Amazing Grace - Reflections of a Young Man™

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Amazing Grace

As I write this story, I am listening to Amazing Grace hymn which I have played and recorded on my Yamaha piano keyboard. I have played the enlightening hymn with a harmony I was taught by my friend Francis Kariuki during our teenage days. Somehow, I have managed to remember the harmony over the years.

Now, Amazing Grace is an old hymn. It was composed in 1779 by John Newton. A very old hymn indeed. Very old. Yet ever new.

Let's look at its first verse which goes as follows:
Amazing grace, how sweet the sound,
That saved a wretch like me!
I once was lost but now am found,
Was blind but now I see.
I used to sing that verse when I was a young man of 19 years. That was ten years ago. Back then, I thought I had found the right way of living after getting inspired to be reading the Bible at All Saints Cathedral in Nairobi, a wonderful church I joined after I left Starehe Boys' Centre in 2007.

But imagine it is now dawning on me on how lost I have been for the last ten years! I have been timid on many occasions, made poor decisions, associated with the wrong people, offered free services while languishing in want and wasted time by idling and oversleeping.

And each successive day, I am realizing other ways in which I have been lost. Can you now see why I am saying Amazing Grace is an old hymn yet ever new?


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The Careers I Will Pursue

Malcolm Gladwell in his enlightening book - Outliers: The Story of Success - says that we only succeed at something we have practised for 10,000 hours. As to how Gladwell came up with that figure of 10,000 hours is something I don't understand. But I tend to believe him nonetheless.

Ask anyone who has genuinely succeeded in any career and he will confide in you that he did spend considerable amount of time honing his skills. Like you can't start playing football at age 21 and expect to play in a FIFA World Cup. That's next to impossibility as Chinua Achebe would put it. All successful footballers start playing the game at least when they are 8 - 12 years.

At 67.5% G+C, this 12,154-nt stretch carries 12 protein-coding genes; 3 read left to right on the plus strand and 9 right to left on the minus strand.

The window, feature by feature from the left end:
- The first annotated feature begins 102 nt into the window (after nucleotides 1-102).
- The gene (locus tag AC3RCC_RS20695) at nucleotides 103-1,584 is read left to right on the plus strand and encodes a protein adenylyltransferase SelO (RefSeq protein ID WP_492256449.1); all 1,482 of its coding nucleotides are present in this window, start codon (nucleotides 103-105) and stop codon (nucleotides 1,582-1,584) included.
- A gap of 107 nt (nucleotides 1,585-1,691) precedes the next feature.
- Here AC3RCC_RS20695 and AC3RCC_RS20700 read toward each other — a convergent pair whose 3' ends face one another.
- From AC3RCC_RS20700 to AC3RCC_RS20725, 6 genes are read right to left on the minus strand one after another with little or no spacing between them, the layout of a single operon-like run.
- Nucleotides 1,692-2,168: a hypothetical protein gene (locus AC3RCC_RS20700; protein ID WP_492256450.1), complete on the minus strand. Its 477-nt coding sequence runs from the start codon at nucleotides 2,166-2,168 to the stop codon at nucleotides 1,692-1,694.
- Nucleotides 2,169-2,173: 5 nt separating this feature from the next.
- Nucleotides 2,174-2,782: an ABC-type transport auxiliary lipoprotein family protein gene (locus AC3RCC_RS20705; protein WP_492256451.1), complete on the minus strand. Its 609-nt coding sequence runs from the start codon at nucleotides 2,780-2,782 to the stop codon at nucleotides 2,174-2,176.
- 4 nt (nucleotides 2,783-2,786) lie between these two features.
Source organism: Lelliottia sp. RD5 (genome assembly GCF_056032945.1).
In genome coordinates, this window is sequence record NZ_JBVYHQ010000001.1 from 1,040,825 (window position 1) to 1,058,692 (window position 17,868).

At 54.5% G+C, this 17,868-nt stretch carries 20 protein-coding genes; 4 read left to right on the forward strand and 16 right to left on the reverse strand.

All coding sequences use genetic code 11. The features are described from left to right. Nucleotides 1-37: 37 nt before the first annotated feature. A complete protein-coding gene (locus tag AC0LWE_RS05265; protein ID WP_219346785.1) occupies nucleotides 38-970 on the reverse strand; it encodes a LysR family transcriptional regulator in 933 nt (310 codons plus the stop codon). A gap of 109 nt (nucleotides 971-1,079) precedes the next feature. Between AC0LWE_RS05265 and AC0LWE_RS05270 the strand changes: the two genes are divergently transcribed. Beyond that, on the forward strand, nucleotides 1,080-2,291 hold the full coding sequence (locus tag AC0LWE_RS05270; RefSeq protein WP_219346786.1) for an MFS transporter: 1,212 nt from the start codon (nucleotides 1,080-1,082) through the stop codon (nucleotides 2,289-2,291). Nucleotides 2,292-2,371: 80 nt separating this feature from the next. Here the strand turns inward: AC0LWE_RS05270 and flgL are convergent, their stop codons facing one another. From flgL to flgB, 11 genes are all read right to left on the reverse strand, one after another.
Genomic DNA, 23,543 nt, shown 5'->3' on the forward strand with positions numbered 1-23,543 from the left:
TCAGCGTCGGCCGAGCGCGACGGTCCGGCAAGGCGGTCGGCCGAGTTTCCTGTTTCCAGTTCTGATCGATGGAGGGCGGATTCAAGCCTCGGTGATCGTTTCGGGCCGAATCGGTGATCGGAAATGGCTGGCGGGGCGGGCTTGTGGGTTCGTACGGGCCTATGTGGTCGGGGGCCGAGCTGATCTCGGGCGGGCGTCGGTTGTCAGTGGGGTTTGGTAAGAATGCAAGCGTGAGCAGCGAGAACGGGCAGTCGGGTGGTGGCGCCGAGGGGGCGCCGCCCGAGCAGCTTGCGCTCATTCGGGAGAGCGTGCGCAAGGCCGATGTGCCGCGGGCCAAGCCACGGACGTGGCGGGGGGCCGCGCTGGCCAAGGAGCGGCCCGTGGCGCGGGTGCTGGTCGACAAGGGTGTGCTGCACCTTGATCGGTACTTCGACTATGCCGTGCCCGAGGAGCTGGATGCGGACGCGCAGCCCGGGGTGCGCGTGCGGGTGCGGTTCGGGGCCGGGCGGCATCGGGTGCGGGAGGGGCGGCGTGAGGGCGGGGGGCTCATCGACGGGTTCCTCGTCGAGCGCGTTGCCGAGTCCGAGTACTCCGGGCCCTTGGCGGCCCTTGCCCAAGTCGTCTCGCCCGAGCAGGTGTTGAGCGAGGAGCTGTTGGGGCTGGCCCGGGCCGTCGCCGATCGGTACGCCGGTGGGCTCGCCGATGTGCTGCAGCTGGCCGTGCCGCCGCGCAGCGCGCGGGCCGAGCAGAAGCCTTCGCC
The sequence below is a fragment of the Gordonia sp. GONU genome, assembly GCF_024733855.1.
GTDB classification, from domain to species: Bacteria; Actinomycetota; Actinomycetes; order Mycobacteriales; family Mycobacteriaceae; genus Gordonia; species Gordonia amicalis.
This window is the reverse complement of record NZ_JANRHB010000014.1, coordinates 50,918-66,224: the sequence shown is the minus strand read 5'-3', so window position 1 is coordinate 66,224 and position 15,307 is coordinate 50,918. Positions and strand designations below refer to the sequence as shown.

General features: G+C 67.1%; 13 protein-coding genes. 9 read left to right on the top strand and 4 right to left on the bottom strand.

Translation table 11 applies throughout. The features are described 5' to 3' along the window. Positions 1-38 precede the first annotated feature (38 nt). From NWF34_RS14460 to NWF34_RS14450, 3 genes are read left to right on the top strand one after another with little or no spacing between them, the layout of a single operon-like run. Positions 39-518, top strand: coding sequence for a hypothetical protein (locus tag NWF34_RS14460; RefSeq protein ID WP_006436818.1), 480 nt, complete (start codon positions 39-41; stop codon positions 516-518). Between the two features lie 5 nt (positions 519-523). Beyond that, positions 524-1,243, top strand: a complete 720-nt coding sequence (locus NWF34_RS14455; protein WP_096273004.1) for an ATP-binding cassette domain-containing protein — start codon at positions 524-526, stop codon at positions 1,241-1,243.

Actually, in addition to the two reasons I gave in my previous story in this website, Malcolm Gladwell's 10,000 hour rule is another reason I have bowed out of politics. You see, I have never had any experience in politics since I was young at school.

After reflecting on my life so far, I have figured out that I have spent much of my time developing my talents in music, farming, writing and public-speaking. Let me narrate briefly how I have honed those talents.

As of music, I started playing the piano when I was nine under the tutelage of a brilliant and dedicated seminarian named Br. Peter Assenga. Then I continued honing my skills on the piano when I was Starehe Boys' Centre where I had my high school and college education. I still do play the piano.

As of farming, I grew up in a family in which I was expected to take part in such farming activities as weeding, planting and harvesting beans, maize and vegetables as well as grazing, feeding and milking cows. Now that I have fallen in love with nature, I am looking forward to doing some farming when I own a piece of land.

As of writing, I began penning articles for my father to read when I was eight. But it's only until recent years that I have taken up writing seriously as a tool of developing mental clarity. This lovely website of mine is a proof of that effort.

As of public-speaking, I first gave a speech when I was ten - not to a real audience but to columns of desk in an empty classroom. I enjoyed the experience nonetheless. Then I had the luck of speaking to a real audience at Starehe Boys' Centre where I gave speeches right from when I was in Form 1 to when I was in my final year in college at the school. I haven't had many opportunities to hone my public-speaking skills since I left Starehe but I am looking forward to becoming a renowned charismatic and eloquent speaker.